Bad publicity forces cull cow prices down
By Tim Relf
CULL cow prices have tumbled as the effects of the "specified bovine offal" levy dispute and adverse BSE publicity are felt in markets.
Numbers fell early last week as farmers postponed marketing. The MLC says entries in the first three days, for example, were down by over 40%.
And, at 78.86p/kg, prices over the same period were 5.32p less than the week before.
Early markets this week report no improvement in trade.
Auctioneer Alistair Sneddon at Bakewell says prices averaged 75p/kg on Monday. Trade two weeks earlier (Nov 6) had been at about the 85p/kg level.
Mr Sneddon attributes much of the recent decline to the poorer quality show of animals on offer. "Our advice to farmers was hang on to the better cows and only market those they wanted to be without."
Plus, he says, prices achieved immediately before the onset of the dispute may have been slightly inflated anyway as buyers bought keenly, anticipating a possible interruption to supplies.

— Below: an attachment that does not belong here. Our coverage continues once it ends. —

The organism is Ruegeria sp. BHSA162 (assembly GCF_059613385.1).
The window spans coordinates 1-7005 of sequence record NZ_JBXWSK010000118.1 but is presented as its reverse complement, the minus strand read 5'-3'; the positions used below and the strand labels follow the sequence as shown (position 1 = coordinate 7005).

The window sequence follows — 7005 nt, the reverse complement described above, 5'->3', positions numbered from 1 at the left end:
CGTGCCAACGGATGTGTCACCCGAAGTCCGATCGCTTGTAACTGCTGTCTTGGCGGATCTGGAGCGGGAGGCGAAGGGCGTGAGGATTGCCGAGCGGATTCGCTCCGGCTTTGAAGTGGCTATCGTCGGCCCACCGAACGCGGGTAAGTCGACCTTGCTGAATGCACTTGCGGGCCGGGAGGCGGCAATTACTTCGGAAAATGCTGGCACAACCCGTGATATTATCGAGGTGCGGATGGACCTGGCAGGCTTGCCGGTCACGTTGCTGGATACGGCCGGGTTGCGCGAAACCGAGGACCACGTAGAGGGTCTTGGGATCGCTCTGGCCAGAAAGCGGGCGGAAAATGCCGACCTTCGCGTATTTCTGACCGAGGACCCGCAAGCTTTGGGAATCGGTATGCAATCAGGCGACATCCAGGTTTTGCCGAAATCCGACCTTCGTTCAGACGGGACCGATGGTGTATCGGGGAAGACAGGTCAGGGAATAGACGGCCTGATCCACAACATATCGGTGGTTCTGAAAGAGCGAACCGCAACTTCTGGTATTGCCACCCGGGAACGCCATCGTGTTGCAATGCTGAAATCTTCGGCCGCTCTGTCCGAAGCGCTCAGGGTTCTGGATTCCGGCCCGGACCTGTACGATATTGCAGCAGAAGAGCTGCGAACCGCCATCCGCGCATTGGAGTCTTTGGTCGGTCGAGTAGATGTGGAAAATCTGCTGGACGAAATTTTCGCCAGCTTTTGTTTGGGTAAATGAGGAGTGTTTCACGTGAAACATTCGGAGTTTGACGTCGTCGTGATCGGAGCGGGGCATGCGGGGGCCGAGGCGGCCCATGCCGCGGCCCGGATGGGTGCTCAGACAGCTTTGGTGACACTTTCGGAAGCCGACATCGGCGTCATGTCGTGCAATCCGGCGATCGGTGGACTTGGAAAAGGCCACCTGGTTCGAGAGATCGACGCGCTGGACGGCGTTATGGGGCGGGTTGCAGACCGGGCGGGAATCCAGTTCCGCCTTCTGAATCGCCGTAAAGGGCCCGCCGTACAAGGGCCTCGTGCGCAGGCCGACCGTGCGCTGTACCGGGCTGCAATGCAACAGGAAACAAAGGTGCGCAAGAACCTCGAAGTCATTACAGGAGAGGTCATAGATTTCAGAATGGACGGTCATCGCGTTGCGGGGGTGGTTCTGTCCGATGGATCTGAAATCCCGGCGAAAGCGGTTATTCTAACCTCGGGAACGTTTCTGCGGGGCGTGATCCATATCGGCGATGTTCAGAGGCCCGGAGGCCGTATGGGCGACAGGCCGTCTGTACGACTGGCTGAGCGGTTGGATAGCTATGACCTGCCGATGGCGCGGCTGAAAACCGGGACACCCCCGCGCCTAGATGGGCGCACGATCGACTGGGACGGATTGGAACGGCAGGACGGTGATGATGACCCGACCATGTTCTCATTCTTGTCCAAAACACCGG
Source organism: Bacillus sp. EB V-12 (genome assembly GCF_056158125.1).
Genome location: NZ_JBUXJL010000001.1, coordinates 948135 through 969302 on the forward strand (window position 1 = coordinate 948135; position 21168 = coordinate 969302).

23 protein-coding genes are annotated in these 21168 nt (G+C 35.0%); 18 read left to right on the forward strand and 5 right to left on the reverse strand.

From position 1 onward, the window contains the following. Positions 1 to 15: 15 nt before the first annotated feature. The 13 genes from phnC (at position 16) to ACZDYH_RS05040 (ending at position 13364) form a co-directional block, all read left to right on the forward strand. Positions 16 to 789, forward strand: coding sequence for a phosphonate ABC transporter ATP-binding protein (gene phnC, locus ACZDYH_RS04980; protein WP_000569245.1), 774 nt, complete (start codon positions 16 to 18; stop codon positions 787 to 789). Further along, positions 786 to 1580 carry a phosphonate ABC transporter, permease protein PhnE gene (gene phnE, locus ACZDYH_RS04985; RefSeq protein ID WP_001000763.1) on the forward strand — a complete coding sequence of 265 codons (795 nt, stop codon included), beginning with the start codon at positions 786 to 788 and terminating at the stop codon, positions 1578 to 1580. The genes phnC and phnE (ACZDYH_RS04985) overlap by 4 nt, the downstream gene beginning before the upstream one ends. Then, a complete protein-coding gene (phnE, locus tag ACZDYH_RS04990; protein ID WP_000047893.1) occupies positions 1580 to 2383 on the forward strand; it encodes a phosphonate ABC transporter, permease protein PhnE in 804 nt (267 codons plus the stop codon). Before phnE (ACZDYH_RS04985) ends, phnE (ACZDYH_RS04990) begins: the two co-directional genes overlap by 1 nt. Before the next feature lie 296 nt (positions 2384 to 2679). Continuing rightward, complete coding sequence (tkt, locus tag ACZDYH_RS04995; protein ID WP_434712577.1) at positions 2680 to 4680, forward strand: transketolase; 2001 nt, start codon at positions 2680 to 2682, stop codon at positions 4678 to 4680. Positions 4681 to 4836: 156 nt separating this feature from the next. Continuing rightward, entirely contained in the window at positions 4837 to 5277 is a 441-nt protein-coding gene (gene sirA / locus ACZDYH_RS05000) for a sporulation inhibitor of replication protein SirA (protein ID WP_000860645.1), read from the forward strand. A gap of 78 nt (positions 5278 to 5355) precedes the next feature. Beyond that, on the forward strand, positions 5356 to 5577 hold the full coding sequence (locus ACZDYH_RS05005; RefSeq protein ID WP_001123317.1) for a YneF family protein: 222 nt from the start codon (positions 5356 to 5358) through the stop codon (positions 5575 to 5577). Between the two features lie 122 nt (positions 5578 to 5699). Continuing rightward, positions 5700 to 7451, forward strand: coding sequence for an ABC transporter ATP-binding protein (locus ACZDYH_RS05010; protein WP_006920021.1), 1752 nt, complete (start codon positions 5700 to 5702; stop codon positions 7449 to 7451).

Old BSE revelations
Like most auctioneers, he is dismissive of recent TV coverage of BSE describing it as "old revelations, freshly served".
John Titman, who sells cull cows at Taunton, says last Saturday saw an entry of 115; typically, he would have expected nearer the 250-mark.
Although prices were down, demand was helped by farmer-buyers looking for grazing cows, he points out.
"We have had another bout of BSE propaganda," he says. "But the recent media interest in the Royal family, following Princess Dianas television interview, may divert attention from the subject," he says.
Also having noticed the tendency of "showing the worst and keeping the best" is Derbys David Cook. He saw trade drop 10p/kg last Friday, with entries reduced by about one-third.
Clean beef prices, meanwhile, have been less affected. The MLC says steers fell 1.82p to 126.42p/kg early last week.
"The cull cow trade is in fewer hands and so if a few of the big players stay out, it has more impact," suggests Mr Sneddon.
As farmers weekly went to press, with no immediate resolution to the SBO dispute imminent, farmers were faced with the choice of holding on to culls or marketing them and taking a discount.
Farmers can always take stock home if they are unhappy with the price that looks like being made at market, says Mr Sneddon. "Most are philosophical, they accept that some weeks the price will be up slightly and some weeks it will be down."
But there is always the danger, points out David Lock at Frome, that if a backlog builds up, values will be affected when they come to the market.
"It is a shame but all this has created a rather difficult atmosphere as the Christmas primestock shows get underway," he adds. *